For example, John and I simply don’t need more stuff. We’re so blessed that we have the first world problem of needing an offsight storage unit to hold some of our belongings. So I’d love for our friends and family to not worry about adding to our stuff. (The only material possession I really did want was an enameled Dutch oven and John just surprised me with one, so I’m thrilled.)

    Instead, I’d love to have far-away friends and family call us or write us a letter, or even better, come visit. I would love our holidays to be more about people than about things.

    Or you could donate to Hurricane Sandy recovery in my name. Or your local animal shelter. Or a program that teaches kids music. I would love if the holidays really were about a spirit of generosity. I’d love to donate to good causes for my gift shopping, too.

    Other than that, I’ve got to say, John and I have really embraced the holiday season in New York since we moved here and we have so much fun. We enjoy the festivity and the decorations and the energy, and try not to get caught up in striving for an idealized perfection. We have fun going to parties and don’t worry too much about how it “should” be.

  3. Eleanore what an interesting question, especially in a post-Sandy New York. I always have no real expectations for the Holidays and I am relieved when they’re over. If I can be frank, I’d love to visit an isolated cave to hibernate. My biggest hope, for 2012 holiday season, is that my friends and family are healthy and that I get to visit my parents in West Michigan. I’m also hoping for lots of quite time for reading, vision boarding, eating good, just being Lesley-like. That’s where my energies are — sending intention towards that vision.

    • Historically, my husband and I have travelled to California to see one or both of our families. It can be fun to go to California or Arizona at holiday time. If we see Mike’s family, it means yummy home cooked meals, really fun & whimsical gifts from his parents, evenings of playing board games while eating baked goods, and trips to see beautiful cacti. If we go to see my brother and his 3 children in San Diego, it means the thrill of seeing the young ones opening presents, going to the race track that has been turned into a holiday light show, and walking barefoot on a sandy beach.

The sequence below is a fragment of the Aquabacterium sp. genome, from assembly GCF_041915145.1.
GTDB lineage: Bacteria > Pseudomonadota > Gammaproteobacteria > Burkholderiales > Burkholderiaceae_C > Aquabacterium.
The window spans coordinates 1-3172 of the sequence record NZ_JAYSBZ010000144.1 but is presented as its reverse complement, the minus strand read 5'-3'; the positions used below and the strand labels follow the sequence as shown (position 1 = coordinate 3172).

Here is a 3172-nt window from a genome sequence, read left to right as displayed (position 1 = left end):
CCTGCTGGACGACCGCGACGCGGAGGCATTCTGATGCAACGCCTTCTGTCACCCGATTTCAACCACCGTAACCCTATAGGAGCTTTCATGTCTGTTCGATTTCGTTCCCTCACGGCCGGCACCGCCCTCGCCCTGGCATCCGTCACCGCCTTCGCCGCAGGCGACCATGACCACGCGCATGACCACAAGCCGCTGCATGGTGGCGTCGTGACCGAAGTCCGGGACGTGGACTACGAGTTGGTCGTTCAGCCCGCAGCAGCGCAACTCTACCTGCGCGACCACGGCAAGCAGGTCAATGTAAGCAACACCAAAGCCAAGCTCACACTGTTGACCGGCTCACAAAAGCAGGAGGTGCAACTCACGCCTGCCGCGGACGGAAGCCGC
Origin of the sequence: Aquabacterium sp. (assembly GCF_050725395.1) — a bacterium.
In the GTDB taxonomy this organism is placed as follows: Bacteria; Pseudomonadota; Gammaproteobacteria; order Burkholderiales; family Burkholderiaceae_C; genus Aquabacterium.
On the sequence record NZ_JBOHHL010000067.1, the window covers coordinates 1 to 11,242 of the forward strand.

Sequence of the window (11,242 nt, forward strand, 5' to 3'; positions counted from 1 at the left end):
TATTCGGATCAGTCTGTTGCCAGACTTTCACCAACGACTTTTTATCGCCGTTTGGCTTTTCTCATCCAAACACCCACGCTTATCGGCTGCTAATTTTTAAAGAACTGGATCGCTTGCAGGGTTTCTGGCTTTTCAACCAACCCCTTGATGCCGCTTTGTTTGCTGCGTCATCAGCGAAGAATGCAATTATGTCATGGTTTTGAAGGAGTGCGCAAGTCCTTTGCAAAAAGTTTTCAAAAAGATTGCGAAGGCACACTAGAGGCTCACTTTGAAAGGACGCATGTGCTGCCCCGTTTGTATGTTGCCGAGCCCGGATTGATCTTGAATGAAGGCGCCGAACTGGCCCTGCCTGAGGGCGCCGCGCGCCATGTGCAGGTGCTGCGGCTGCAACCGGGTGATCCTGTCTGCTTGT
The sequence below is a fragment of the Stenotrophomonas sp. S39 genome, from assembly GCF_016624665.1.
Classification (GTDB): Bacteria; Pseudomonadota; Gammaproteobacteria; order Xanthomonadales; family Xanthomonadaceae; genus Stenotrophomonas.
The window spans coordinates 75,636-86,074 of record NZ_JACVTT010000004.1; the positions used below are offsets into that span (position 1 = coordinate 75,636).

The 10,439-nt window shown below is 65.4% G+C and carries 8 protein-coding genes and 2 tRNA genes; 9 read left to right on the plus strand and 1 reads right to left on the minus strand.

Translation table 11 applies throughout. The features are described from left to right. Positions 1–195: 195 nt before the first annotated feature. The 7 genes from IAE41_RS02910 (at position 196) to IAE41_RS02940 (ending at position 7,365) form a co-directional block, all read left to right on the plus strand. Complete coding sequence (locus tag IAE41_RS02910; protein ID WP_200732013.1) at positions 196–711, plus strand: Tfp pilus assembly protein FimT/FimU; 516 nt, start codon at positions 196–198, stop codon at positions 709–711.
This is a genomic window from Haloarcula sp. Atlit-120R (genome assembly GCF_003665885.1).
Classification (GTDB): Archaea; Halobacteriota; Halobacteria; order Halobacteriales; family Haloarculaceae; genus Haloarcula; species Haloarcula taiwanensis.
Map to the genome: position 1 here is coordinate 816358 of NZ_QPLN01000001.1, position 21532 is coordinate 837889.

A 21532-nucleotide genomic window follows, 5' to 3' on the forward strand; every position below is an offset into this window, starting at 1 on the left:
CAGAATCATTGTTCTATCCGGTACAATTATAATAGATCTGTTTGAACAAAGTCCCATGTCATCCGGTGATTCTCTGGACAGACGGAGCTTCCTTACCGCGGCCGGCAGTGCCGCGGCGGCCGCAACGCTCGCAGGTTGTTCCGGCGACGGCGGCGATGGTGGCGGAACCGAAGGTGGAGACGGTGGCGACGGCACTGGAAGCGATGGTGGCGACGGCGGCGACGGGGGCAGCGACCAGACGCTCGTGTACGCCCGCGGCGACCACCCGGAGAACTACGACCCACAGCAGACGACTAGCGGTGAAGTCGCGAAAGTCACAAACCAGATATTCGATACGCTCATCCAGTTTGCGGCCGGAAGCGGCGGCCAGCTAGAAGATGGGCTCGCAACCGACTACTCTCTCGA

But traveling during this time of year is extremely stressful, so we are staying planted right here this year. I will miss seeing our families out west, but I am also looking forward to being here in New York, connecting with the quiet of winter, connecting with friends new and old, and starting some holiday traditions of our own. During the recent wild antics of Mother Nature, Mike and I have spent time in our apartment listening to music, making art, reading, and enjoying each others’ company. I would like to continue to do that this season. Finally, I would like to continue a tradition I started more than 10 years ago, which is sending an alphabetized list of highlights of the year to my friends and family. Last year, Mike designed the holiday card which accompanied the letter and that was a big hit with folks.

      I want to find fun, whimiscal, and low-cost ways of showing people that I care about them. I want to have fun that is genuine, relaxed fun and not high-pressure social engagements.

      Since we’re staying put this season, I feel confident that I can make these things happen. I’m looking forward to this experiment!


  1. Blogversation 2012: Wrapping up a year of online conversation « Newvine Growing — exploring evolution, revolution and living life intentionally